For the degree of anger, the main effect of aggression was significant, F(1,23) = 195.508, p < 0.001, η2 = 0.895, power = 1.000, which showed that aggression improved the degree of anger. The main effect of humor was significant, F(1,23) = 48.192, p < 0.001, η2 = 0.677, power = 1.000, showing that humor reduced the degree of anger. The interaction between humor and aggression was significant, F(1,23) = 57.304, p < 0.001, η2 = 0.714, power = 1.000. Although the group effect of neither self-control, F(1,23) = 1.249, p = 0.275, nor self-construal, F(1,23) = 0.972, p = 0.334, was not significant, the interaction among self-construal, humor, and aggression showed significant (Figure 5), which revealed that the differences between AH and AnH in the independent self-construal group were significantly larger than the ones in the interdependent self-construal group, F(1,23) = 5.809, p = 0.024, η2 = 0.202, power = 0.636.

FIGURE 5
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Figure 5. The re-rating degree of anger of stories in four different conditions between independent self-group and interdependent self-group ( means p < 0.05, the 95% confidence interval).

fMRI Results

Neural Mechanism of Aggressive Humor

The main effect and the interaction of aggression and humor

The interaction between humor and aggression was significant. Five brain regions activated (or inhibited) significantly after the neural data of the humorous condition were subtracted to those of the non-humorous condition, and six brain regions activated (or inhibited) significantly when the neural data of aggression condition were subtracted to those of the non-aggression condition; when compared with the AH–AnH condition, the right orbital inferior frontal gyrus, right dorsolateral superior frontal gyrus/medial superior frontal gyrus, and right superior temporal gyrus (Figure 6) showed significantly greater activation in the nAH–nAnH condition (Table 3), and later we would combine the individual difference measurement results of self-control and self-construal to ensure the role of these three brain regions in the processing of aggressive humor.

FIGURE 6
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Figure 6. The activated brain region in the interaction between aggression and humor: (a) Right superior temporal gyrus; (b) Right dorsolateral superior frontal gyrus/medial superior frontal gyrus; (c) Right dorsolateral superior frontal gyrus/medial superior frontal gyrus; (d) Three activated brain regions on the right side.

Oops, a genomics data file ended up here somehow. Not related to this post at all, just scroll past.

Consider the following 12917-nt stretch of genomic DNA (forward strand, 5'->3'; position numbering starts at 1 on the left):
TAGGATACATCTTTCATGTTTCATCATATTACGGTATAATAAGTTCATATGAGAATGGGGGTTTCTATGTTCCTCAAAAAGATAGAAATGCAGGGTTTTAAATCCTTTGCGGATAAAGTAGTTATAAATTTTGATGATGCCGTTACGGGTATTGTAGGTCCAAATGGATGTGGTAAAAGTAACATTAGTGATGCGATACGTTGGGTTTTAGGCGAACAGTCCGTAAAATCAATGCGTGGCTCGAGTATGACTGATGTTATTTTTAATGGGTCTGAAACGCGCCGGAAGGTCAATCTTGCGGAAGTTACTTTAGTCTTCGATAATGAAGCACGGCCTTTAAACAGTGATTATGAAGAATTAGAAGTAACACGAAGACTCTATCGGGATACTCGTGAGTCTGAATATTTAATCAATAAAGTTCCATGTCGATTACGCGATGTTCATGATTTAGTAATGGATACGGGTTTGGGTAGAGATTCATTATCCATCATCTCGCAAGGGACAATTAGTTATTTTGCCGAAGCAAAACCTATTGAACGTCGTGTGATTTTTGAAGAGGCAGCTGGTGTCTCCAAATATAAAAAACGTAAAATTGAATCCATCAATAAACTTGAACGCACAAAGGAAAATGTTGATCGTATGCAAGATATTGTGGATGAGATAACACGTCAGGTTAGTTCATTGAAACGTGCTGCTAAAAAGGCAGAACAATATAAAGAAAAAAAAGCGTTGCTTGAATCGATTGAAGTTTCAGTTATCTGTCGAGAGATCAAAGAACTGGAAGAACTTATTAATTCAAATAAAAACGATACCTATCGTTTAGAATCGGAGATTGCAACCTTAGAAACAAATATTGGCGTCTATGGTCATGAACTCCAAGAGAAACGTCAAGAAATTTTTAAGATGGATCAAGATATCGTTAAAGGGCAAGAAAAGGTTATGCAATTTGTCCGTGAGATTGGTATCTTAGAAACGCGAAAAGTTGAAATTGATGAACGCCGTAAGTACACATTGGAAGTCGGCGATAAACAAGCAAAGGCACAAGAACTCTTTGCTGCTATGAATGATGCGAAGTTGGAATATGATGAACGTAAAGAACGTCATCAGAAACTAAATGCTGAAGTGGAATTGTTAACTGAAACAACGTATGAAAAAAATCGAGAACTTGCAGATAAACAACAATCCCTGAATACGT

TABLE 3
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Table 3. Main effects and interactions between aggression and humor activate brain regions.

The simple main effects

Based on a whole-brain analysis, the simple main effect analysis showed four significantly activated regions (Figure 7) in the AH–AnH condition (Table 4) and three significantly activated regions in the nAH–nAnH condition (Table 5).

FIGURE 7
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Figure 7. The activated brain regions in the main effects of aggression and humor: (a) the right-side brain activations in AH-AnH; (b) the left-side brain activations in AH-AnH; (c) the right-side brain activations in nAH-nAnH; (d) the left-side brain activations in nAH-nAnH.

TABLE 4
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Table 4. The brain regions activated in AH-AnH condition.

TABLE 5
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Table 5. The brain regions activated in nAH-nAnH condition.

The Regulating Effects of Individual Differences on Aggressive Humor Processing

The regulating effect of self-control on the right orbital inferior frontal gyrus

A mixed ANOVA was used: the beta values of fMRI in ROI in four conditions, which was a 6-mm sphere with the center [39, 45, -15], were the dependent variables, humor and aggression were the in-group independent variables, and the self-control was the between-group independent variable. The main effect of group showed greater activation in the high self-control group than the low self-control group in this area, F(1,23) = 7.006, p = 0.014, η2 = 0.233, power = 0.717. The main effect of aggression, F(1,23) = 0.141, p = 0.711, was not significant, but the interaction between aggression and self-control, F(1,23) = 7.846, p = 0.010, η2 = 0.253, power = 0.765, was significant. The main effect of humor, F(1,23) = 3.879, p = 0.061, was not significant, and the interaction between humor and self-control, F(1,23) = 0.134, p = 0.718, was not significant. The interaction between aggression and humor, F(1,23) = 6.376, p = 0.019, η2 = 0.217, power = 0.677, was significant, and the interaction among self-control, aggression, and humor, F(1,23) = 3.306, p = 0.082, was not significant.

A further test revealed greater activation in the high self-control group than the low self-control group under the aggression condition, F(1,23) = 11.121, p = 0.003, η2 = 0.326, power = 0.891, while there was no significant difference between two groups under the non-aggression condition, F(1,23) = 2.673, p = 0.116.